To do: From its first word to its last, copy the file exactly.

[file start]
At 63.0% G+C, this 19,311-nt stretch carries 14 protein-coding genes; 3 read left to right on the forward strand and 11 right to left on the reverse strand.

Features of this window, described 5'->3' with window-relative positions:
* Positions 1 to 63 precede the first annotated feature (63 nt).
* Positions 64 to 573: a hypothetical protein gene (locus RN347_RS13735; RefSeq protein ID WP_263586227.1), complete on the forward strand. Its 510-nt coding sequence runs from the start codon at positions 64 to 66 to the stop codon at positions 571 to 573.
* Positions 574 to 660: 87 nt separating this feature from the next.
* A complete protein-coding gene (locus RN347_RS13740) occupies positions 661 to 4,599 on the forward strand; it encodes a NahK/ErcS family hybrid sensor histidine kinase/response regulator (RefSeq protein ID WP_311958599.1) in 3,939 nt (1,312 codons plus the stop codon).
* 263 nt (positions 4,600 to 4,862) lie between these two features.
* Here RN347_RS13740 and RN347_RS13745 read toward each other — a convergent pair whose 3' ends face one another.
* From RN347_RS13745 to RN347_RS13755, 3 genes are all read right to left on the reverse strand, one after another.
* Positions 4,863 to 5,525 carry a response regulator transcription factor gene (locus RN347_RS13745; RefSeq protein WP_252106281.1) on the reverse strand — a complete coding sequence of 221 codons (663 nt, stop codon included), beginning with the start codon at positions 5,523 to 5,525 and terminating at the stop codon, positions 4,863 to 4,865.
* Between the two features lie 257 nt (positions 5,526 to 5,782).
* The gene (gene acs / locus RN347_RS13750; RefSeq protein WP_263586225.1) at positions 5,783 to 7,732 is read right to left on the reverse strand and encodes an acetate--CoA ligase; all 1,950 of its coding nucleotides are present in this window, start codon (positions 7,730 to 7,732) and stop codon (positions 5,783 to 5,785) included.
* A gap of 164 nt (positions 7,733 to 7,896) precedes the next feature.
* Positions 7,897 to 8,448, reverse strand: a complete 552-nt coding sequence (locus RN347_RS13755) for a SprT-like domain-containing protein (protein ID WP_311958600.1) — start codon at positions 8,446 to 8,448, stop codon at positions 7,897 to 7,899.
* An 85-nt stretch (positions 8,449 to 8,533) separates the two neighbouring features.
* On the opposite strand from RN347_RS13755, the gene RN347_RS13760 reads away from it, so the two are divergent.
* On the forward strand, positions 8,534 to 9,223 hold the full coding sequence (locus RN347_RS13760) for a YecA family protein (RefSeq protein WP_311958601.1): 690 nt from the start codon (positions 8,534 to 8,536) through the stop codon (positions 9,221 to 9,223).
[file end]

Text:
At 63.0% G+C, this 19,311-nt stretch carries 14 protein-coding genes; 3 read left to right on the forward strand and 11 right to left on the reverse strand.

Features of this window, described 5'->3' with window-relative positions:
* Positions 1 to 63 precede the first annotated feature (63 nt).
* Positions 64 to 573: a hypothetical protein gene (locus RN347_RS13735; RefSeq protein ID WP_263586227.1), complete on the forward strand. Its 510-nt coding sequence runs from the start codon at positions 64 to 66 to the stop codon at positions 571 to 573.
* Positions 574 to 660: 87 nt separating this feature from the next.
* A complete protein-coding gene (locus RN347_RS13740) occupies positions 661 to 4,599 on the forward strand; it encodes a NahK/ErcS family hybrid sensor histidine kinase/response regulator (RefSeq protein ID WP_311958599.1) in 3,939 nt (1,312 codons plus the stop codon).
* 263 nt (positions 4,600 to 4,862) lie between these two features.
* Here RN347_RS13740 and RN347_RS13745 read toward each other — a convergent pair whose 3' ends face one another.
* From RN347_RS13745 to RN347_RS13755, 3 genes are all read right to left on the reverse strand, one after another.
* Positions 4,863 to 5,525 carry a response regulator transcription factor gene (locus RN347_RS13745; RefSeq protein WP_252106281.1) on the reverse strand — a complete coding sequence of 221 codons (663 nt, stop codon included), beginning with the start codon at positions 5,523 to 5,525 and terminating at the stop codon, positions 4,863 to 4,865.
* Between the two features lie 257 nt (positions 5,526 to 5,782).
* The gene (gene acs / locus RN347_RS13750; RefSeq protein WP_263586225.1) at positions 5,783 to 7,732 is read right to left on the reverse strand and encodes an acetate--CoA ligase; all 1,950 of its coding nucleotides are present in this window, start codon (positions 7,730 to 7,732) and stop codon (positions 5,783 to 5,785) included.
* A gap of 164 nt (positions 7,733 to 7,896) precedes the next feature.
* Positions 7,897 to 8,448, reverse strand: a complete 552-nt coding sequence (locus RN347_RS13755) for a SprT-like domain-containing protein (protein ID WP_311958600.1) — start codon at positions 8,446 to 8,448, stop codon at positions 7,897 to 7,899.
* An 85-nt stretch (positions 8,449 to 8,533) separates the two neighbouring features.
* On the opposite strand from RN347_RS13755, the gene RN347_RS13760 reads away from it, so the two are divergent.
* On the forward strand, positions 8,534 to 9,223 hold the full coding sequence (locus RN347_RS13760) for a YecA family protein (RefSeq protein WP_311958601.1): 690 nt from the start codon (positions 8,534 to 8,536) through the stop codon (positions 9,221 to 9,223).